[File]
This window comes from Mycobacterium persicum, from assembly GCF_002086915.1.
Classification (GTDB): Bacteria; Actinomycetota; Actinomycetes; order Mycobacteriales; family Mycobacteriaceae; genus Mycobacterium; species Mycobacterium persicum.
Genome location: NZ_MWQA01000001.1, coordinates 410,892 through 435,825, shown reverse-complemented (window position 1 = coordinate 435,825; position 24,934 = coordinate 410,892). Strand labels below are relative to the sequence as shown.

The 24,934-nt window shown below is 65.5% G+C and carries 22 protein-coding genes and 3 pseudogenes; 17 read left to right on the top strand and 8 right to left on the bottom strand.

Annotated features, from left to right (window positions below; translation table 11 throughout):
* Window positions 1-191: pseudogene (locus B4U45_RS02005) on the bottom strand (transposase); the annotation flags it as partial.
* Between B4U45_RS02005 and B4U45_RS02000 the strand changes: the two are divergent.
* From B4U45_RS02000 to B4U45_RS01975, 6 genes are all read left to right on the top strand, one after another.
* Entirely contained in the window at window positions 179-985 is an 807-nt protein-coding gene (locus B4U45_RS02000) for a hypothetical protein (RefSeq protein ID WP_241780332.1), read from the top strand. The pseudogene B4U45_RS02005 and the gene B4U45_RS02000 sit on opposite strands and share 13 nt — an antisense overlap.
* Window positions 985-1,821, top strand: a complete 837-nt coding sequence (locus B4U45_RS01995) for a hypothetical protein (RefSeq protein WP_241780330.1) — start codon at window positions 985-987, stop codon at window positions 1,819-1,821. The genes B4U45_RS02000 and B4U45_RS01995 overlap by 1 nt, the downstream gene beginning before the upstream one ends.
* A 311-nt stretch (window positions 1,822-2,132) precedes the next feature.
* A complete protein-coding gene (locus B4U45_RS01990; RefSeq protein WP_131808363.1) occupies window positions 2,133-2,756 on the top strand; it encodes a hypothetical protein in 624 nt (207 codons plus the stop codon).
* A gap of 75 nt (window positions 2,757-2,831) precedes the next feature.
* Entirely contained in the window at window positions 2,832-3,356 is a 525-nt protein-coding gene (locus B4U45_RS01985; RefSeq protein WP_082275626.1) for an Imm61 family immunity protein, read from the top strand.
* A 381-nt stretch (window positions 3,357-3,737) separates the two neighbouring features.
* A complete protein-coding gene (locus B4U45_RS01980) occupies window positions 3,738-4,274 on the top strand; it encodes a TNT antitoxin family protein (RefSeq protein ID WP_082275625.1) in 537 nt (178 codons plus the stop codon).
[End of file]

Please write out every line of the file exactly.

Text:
This window comes from Mycobacterium persicum, from assembly GCF_002086915.1.
Classification (GTDB): Bacteria; Actinomycetota; Actinomycetes; order Mycobacteriales; family Mycobacteriaceae; genus Mycobacterium; species Mycobacterium persicum.
Genome location: NZ_MWQA01000001.1, coordinates 410,892 through 435,825, shown reverse-complemented (window position 1 = coordinate 435,825; position 24,934 = coordinate 410,892). Strand labels below are relative to the sequence as shown.

The 24,934-nt window shown below is 65.5% G+C and carries 22 protein-coding genes and 3 pseudogenes; 17 read left to right on the top strand and 8 right to left on the bottom strand.

Annotated features, from left to right (window positions below; translation table 11 throughout):
* Window positions 1-191: pseudogene (locus B4U45_RS02005) on the bottom strand (transposase); the annotation flags it as partial.
* Between B4U45_RS02005 and B4U45_RS02000 the strand changes: the two are divergent.
* From B4U45_RS02000 to B4U45_RS01975, 6 genes are all read left to right on the top strand, one after another.
* Entirely contained in the window at window positions 179-985 is an 807-nt protein-coding gene (locus B4U45_RS02000) for a hypothetical protein (RefSeq protein ID WP_241780332.1), read from the top strand. The pseudogene B4U45_RS02005 and the gene B4U45_RS02000 sit on opposite strands and share 13 nt — an antisense overlap.
* Window positions 985-1,821, top strand: a complete 837-nt coding sequence (locus B4U45_RS01995) for a hypothetical protein (RefSeq protein WP_241780330.1) — start codon at window positions 985-987, stop codon at window positions 1,819-1,821. The genes B4U45_RS02000 and B4U45_RS01995 overlap by 1 nt, the downstream gene beginning before the upstream one ends.
* A 311-nt stretch (window positions 1,822-2,132) precedes the next feature.
* A complete protein-coding gene (locus B4U45_RS01990; RefSeq protein WP_131808363.1) occupies window positions 2,133-2,756 on the top strand; it encodes a hypothetical protein in 624 nt (207 codons plus the stop codon).
* A gap of 75 nt (window positions 2,757-2,831) precedes the next feature.
* Entirely contained in the window at window positions 2,832-3,356 is a 525-nt protein-coding gene (locus B4U45_RS01985; RefSeq protein WP_082275626.1) for an Imm61 family immunity protein, read from the top strand.
* A 381-nt stretch (window positions 3,357-3,737) separates the two neighbouring features.
* A complete protein-coding gene (locus B4U45_RS01980) occupies window positions 3,738-4,274 on the top strand; it encodes a TNT antitoxin family protein (RefSeq protein ID WP_082275625.1) in 537 nt (178 codons plus the stop codon).